The Takeaways

  • While there were some limits to Bradbury’s imagination (would a robotic house still use film reels and spools of audio tape?), you have to credit him for foreseeing the popular uses of personal tech. (“Hey Alexa…”)
  • The idea of personal automation continuing to run after the demise of its owners is both tragic and a bit chilling. Plus, you factor in the contrast between an “easy, everywhere” life of household convenience and the sudden horror of atomic war, and it’s hard to see the future with quite as rosy a lens.
  • “August 2026” isn’t a story as much as a scene or vignette, a stack of photos (do anyone besides hipsters use actual film anymore?) depicting a society after its downfall. There is no plot or movement of action–just a description of slow collapse at the end of an era. If there is a message, it’s a warning against the threat of atomic war and the idea that no civilization is so advanced that it cannot still destroy itself.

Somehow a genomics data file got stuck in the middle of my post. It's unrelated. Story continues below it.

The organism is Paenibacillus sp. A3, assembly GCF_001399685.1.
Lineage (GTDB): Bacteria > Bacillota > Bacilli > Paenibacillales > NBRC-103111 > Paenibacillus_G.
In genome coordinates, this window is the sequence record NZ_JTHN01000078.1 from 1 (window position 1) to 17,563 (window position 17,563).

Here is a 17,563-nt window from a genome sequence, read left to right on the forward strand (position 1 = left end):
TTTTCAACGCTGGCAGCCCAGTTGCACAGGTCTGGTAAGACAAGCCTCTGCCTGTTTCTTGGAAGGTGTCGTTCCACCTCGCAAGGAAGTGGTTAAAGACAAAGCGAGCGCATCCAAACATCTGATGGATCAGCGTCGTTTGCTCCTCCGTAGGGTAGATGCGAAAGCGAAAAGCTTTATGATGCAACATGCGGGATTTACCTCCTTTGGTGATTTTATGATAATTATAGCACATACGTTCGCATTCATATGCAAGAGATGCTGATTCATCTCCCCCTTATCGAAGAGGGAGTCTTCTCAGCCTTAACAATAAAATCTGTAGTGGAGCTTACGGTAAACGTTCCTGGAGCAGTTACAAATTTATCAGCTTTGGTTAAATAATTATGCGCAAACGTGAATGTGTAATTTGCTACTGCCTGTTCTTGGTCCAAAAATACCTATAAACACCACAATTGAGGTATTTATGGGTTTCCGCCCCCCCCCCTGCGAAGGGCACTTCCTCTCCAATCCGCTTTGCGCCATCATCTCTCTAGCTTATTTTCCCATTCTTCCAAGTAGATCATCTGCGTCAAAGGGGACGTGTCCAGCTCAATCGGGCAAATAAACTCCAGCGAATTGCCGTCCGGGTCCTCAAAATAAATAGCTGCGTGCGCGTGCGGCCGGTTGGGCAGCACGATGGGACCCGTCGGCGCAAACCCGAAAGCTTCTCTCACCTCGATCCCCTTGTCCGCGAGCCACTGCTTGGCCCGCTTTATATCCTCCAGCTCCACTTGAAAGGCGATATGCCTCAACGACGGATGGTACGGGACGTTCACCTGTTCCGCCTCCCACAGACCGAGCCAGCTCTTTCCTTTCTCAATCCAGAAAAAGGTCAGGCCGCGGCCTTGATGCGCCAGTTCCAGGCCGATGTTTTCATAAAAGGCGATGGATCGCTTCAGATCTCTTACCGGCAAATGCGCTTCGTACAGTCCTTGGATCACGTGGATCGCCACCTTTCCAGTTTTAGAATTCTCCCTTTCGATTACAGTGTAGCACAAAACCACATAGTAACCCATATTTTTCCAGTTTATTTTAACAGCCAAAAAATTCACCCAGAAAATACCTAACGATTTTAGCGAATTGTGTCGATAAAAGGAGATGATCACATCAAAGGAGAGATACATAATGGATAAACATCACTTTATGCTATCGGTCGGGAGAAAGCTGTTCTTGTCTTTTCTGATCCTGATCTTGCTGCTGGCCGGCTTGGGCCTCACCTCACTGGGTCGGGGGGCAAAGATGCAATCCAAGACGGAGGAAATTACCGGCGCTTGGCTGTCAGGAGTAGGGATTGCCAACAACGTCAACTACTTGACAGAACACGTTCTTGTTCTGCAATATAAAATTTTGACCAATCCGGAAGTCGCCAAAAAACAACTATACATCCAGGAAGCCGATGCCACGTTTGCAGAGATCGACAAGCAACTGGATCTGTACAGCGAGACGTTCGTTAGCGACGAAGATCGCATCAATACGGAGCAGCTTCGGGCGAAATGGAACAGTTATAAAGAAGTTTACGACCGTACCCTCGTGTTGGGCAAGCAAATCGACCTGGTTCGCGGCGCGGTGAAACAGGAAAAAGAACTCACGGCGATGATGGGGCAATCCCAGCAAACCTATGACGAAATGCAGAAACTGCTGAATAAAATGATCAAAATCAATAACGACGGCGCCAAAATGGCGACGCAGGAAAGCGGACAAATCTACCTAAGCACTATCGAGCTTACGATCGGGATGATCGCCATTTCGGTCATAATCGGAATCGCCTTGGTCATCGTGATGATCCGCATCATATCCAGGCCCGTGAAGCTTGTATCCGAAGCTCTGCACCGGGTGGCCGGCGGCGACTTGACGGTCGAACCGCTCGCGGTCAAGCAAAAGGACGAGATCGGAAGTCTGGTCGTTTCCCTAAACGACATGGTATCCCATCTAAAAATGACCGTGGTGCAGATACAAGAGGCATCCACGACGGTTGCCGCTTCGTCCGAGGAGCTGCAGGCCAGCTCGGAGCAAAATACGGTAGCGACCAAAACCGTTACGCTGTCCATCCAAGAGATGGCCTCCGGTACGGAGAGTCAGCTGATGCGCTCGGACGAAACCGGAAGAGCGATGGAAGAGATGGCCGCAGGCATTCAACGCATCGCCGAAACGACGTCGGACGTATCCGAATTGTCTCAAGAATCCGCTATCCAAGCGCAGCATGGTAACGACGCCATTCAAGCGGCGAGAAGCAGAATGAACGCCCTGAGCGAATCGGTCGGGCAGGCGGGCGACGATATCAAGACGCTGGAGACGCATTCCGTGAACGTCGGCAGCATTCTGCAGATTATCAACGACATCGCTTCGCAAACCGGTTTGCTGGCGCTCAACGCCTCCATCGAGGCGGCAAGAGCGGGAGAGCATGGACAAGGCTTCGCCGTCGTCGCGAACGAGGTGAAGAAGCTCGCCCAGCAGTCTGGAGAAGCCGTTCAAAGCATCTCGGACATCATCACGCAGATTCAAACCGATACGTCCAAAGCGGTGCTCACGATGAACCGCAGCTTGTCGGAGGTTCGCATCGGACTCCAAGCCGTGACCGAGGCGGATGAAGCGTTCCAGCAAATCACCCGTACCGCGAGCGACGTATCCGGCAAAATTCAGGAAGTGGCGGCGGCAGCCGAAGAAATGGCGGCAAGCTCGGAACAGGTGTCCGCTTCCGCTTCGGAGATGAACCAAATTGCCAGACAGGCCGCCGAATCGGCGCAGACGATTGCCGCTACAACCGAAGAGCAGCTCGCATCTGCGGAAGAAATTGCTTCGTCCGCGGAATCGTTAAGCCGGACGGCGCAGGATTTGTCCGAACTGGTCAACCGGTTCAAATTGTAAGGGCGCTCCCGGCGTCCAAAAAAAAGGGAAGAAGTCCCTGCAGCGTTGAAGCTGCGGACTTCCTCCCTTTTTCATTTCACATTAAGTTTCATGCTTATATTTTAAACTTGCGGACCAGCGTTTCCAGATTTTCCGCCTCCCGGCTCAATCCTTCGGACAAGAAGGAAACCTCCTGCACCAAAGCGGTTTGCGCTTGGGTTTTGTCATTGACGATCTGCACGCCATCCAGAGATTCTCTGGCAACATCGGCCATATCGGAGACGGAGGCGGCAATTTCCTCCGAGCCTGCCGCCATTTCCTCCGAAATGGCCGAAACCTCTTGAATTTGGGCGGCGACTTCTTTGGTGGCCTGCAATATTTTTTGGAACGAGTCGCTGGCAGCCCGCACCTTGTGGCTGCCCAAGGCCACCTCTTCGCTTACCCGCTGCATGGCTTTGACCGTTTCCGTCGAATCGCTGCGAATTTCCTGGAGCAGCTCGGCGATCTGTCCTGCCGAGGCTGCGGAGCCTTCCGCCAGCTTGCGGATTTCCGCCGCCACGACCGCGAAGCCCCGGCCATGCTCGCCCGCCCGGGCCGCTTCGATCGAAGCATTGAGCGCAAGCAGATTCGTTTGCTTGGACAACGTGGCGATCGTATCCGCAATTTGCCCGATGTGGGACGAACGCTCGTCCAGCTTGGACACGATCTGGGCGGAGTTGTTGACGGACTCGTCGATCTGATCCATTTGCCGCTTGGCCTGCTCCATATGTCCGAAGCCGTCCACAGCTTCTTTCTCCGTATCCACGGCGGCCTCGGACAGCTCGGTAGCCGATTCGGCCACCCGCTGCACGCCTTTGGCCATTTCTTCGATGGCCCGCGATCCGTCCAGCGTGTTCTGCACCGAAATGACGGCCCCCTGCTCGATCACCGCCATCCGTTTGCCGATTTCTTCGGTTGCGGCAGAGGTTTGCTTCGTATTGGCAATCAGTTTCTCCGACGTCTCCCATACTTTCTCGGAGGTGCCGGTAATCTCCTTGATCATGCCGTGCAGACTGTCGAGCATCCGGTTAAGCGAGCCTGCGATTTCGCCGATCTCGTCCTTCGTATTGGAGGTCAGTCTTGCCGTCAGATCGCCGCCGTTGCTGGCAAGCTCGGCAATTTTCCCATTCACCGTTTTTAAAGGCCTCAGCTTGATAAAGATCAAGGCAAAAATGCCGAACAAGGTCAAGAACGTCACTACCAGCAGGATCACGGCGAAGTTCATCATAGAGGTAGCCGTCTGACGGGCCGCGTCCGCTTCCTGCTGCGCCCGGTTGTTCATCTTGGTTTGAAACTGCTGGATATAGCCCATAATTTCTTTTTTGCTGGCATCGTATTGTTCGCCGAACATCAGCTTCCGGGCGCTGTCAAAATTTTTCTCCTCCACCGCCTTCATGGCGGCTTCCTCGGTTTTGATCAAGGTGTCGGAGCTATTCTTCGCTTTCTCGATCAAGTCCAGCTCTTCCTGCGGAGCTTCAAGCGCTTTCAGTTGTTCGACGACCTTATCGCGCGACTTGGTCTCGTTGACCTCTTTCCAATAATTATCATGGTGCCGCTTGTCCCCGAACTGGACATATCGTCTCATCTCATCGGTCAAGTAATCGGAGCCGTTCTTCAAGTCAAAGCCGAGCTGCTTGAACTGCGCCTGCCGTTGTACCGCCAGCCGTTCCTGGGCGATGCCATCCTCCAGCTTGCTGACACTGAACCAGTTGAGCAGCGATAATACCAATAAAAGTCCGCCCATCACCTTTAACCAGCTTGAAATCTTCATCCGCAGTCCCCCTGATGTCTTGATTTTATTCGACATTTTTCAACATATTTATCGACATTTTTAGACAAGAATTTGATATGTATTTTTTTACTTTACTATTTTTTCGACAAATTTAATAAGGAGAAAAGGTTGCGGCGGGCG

#5: “Autofac” by Phillip K. Dick

My friend Leann K. on Facebook recommended this one to her feed, in light of our current cultural discussions on advancements in AI within social media. I had never read it, but I was a little familiar with the author, so I thought I’d check it out. I found it in a collection of Dick’s stories from the library, but you can find it online here. (And thanks to Leann for the link!)

The Set-up

A group of people seek to stop a factory on auto-pilot.

The Pay-off